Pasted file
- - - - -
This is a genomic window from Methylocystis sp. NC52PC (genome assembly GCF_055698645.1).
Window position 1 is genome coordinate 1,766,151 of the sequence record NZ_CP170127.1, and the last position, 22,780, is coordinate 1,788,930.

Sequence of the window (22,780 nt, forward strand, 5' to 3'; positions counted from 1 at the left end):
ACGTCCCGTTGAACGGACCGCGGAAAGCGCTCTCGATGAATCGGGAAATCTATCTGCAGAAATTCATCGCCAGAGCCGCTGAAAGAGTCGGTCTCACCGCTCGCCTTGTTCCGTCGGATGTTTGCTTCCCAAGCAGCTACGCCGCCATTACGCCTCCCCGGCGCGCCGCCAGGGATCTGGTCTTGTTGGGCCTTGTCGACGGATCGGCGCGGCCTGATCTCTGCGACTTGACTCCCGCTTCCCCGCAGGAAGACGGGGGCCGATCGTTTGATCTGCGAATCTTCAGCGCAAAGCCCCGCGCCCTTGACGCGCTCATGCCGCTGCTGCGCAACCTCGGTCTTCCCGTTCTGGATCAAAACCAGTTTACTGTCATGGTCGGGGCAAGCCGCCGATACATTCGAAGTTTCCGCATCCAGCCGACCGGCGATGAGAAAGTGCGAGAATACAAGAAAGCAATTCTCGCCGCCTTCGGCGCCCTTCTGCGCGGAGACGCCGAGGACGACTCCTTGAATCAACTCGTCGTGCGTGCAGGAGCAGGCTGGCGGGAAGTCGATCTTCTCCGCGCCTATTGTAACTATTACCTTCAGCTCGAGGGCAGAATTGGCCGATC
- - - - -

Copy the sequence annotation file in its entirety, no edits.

This is a genomic window from Methylocystis sp. NC52PC (genome assembly GCF_055698645.1).
Window position 1 is genome coordinate 1,766,151 of the sequence record NZ_CP170127.1, and the last position, 22,780, is coordinate 1,788,930.

Sequence of the window (22,780 nt, forward strand, 5' to 3'; positions counted from 1 at the left end):
ACGTCCCGTTGAACGGACCGCGGAAAGCGCTCTCGATGAATCGGGAAATCTATCTGCAGAAATTCATCGCCAGAGCCGCTGAAAGAGTCGGTCTCACCGCTCGCCTTGTTCCGTCGGATGTTTGCTTCCCAAGCAGCTACGCCGCCATTACGCCTCCCCGGCGCGCCGCCAGGGATCTGGTCTTGTTGGGCCTTGTCGACGGATCGGCGCGGCCTGATCTCTGCGACTTGACTCCCGCTTCCCCGCAGGAAGACGGGGGCCGATCGTTTGATCTGCGAATCTTCAGCGCAAAGCCCCGCGCCCTTGACGCGCTCATGCCGCTGCTGCGCAACCTCGGTCTTCCCGTTCTGGATCAAAACCAGTTTACTGTCATGGTCGGGGCAAGCCGCCGATACATTCGAAGTTTCCGCATCCAGCCGACCGGCGATGAGAAAGTGCGAGAATACAAGAAAGCAATTCTCGCCGCCTTCGGCGCCCTTCTGCGCGGAGACGCCGAGGACGACTCCTTGAATCAACTCGTCGTGCGTGCAGGAGCAGGCTGGCGGGAAGTCGATCTTCTCCGCGCCTATTGTAACTATTACCTTCAGCTCGAGGGCAGAATTGGCCGATC